This exception recognizes that in addition to investigating crime, officers have an established caretaking role vis-à-vis the public. Inventory searches further legitimate goals of protecting property from theft or damage, preventing property disputes between the owner and police, and mitigating safety risks inherent in taking possession of unknown items. But officers must conduct a permissible inventory search in good faith, not as a pretext for criminal investigation. In conducting an inventory search, officers do not enjoy their accustomed discretion; they simply follow the applicable policy.

United States v. Tackett, 486 F.3d 230, 232 (6th Cir. 2007) (internal citations omitted). Tennessee law provides that “[a] police department may take into custody any motor vehicle found abandoned, immobile, or unattended on public or private property.” Tenn. Code Ann. § 55-6-104.

         On June 13, 2019, the Court held an evidentiary hearing on Defendant's Motion to Suppress. At the conclusion of the hearing, the Court made a tentative ruling from the bench on the Motion based upon the above-described principles of law. The Court found that on the night of July 23, 2018, the officers had reasonable suspicion to approach Defendant based on a suspected violation of Tennessee's criminal trespassing statute (Tenn. Code. Ann. § 39-14-405). (Doc. No. 40 at 107:11-21). During the course of the investigatory detention, the officers confirmed Defendant's identity, and confirmed that Defendant was the owner of the car parked in the J. Piercy Priest Park parking lot. (Id. at 107:22-108:7). These facts gave rise to probable cause that Defendant committed criminal trespass in violation of Tennessee law, and the officers thereafter lawfully arrested Defendant.[1] (Id.). As officers did so, Defendant resisted arrest within the meaning of Tennessee Code Annotated Section 39-16-602, as that statute has been broadly interpreted by Tennessee courts; thus, probable cause also existed to arrest him for a violation of that statute. (Id. at 109:22-110:25).

         As for the search of the vehicle, the Court did not find Officer Dixon's testimony regarding his observations of marijuana in the vehicle to be credible; therefore, the Court found that the automobile exception to the warrant requirement did not justify the officers' entrance into the vehicle, contrary to the Government's argument. (Id. at 111:1-17). Nevertheless, the Court found that the inevitable discovery doctrine justified the seizure of the evidence from Defendant's vehicle because it is the Metro Nashville Police Department's standard procedure to tow, and subsequently search, any car that is abandoned by way of the owner being arrested and kept in custody. (Id. at 111:18-112:6). For all of these reasons, the Court tentatively concluded the seizure of the evidence from Defendant's person and vehicle was lawful under the Fourth Amendment. (Id. at 112:4-6).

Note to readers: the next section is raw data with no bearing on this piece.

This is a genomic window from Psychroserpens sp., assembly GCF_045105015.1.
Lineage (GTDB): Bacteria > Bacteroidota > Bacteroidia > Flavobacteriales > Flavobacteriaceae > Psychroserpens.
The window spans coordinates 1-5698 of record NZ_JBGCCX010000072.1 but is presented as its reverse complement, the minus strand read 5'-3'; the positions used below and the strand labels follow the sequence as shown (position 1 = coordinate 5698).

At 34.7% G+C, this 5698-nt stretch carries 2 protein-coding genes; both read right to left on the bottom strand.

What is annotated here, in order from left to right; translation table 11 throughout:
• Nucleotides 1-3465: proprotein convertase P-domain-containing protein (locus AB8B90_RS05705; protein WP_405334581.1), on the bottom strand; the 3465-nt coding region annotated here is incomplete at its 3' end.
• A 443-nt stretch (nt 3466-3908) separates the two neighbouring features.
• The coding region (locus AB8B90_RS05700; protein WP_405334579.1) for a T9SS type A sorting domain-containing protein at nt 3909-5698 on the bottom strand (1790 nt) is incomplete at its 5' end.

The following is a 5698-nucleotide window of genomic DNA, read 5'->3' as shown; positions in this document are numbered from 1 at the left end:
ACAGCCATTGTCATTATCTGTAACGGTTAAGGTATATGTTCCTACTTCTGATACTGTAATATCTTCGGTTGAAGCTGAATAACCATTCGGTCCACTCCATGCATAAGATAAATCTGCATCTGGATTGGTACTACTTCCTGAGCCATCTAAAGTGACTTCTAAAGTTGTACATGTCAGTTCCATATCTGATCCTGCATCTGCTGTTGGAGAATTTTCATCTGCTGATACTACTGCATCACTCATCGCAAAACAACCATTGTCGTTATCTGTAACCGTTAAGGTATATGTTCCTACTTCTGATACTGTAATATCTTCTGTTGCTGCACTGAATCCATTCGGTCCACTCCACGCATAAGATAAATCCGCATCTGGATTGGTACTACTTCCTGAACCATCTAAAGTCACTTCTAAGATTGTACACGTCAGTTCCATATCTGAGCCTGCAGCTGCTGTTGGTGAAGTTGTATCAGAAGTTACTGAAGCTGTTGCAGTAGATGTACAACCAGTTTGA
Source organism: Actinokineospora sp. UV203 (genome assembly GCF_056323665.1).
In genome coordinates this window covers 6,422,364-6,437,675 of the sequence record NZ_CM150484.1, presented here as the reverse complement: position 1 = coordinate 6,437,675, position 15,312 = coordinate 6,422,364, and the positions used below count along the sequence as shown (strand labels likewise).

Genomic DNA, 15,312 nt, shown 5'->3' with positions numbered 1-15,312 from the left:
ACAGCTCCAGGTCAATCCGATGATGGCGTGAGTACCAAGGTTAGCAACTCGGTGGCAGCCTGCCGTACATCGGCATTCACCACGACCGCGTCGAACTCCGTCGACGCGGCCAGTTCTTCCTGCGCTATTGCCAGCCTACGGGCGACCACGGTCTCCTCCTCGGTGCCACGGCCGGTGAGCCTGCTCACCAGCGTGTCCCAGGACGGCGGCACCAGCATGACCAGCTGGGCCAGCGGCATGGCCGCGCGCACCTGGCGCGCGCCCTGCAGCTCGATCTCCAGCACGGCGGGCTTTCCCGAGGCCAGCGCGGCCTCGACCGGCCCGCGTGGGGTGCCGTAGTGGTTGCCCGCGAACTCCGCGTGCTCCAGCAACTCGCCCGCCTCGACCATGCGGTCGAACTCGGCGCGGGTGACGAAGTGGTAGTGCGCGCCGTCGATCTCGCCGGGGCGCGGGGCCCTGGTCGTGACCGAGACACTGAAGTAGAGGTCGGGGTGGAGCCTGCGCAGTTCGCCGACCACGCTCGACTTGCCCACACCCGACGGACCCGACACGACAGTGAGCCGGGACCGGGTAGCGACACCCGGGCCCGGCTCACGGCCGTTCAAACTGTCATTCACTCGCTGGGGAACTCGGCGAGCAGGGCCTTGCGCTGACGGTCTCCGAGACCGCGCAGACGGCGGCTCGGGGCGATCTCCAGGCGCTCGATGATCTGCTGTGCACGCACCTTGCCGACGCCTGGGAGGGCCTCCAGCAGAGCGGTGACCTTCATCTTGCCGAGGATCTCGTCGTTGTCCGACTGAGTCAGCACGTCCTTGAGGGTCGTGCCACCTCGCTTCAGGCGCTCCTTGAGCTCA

Prior to issuing its final ruling, however, the Court offered Defendant the opportunity to submit a post-hearing brief on two issues, which the Court noted potentially could affect the Court's previously summarized initial findings. Those issues were: (1) whether Metropolitan Nashville Police Department officers have jurisdiction on the federal land at issue (i.e., at J. Percy Priest Lake) to lawfully arrest Defendant for violations of state law and, if not, the resulting effect of that answer on the suppression issues raised via the Motion; and (2) whether the “must cite” statute, Tennessee Code Annotated Section 40-7-118, prohibited officers from attempting to handcuff Defendant under the circumstances in which they attempted to handcuff him according to the testimony at the suppression hearing and, if so, whether the violation of such prohibition renders Defendant's subsequent arrest for resisting arrest “fruit of the poisonous tree” for Fourth Amendment purposes.[2] (Doc. No. 36).

         On July 10, 2019, Defendant filed his post-hearing brief (Doc. No. 29). In the brief, Defendant addresses only the second issue in which the Court invited further briefing on; thus, the Court will not address the first issue and considers any argument as to that issue to be waived. On July 29, 2019, the Government filed its response (Doc. No. 43).[3] Accordingly, the issue is now ripe for review.

         I. The effect of Tennessee Code Annotated Section 40-7-118 on the lawfulness of Defendant's arrest

         Tennessee Code Annotated Section 40-7-118, also known as Tennessee's “must cite” statute, provides that an officer “who has arrested the person for the commission of a misdemeanor committed in the . . . officer's presence . . . shall issue a citation to the arrested person to appear in court in lieu of the continued custody and the taking of the arrested person before a magistrate.” Tenn. Code Ann. § ...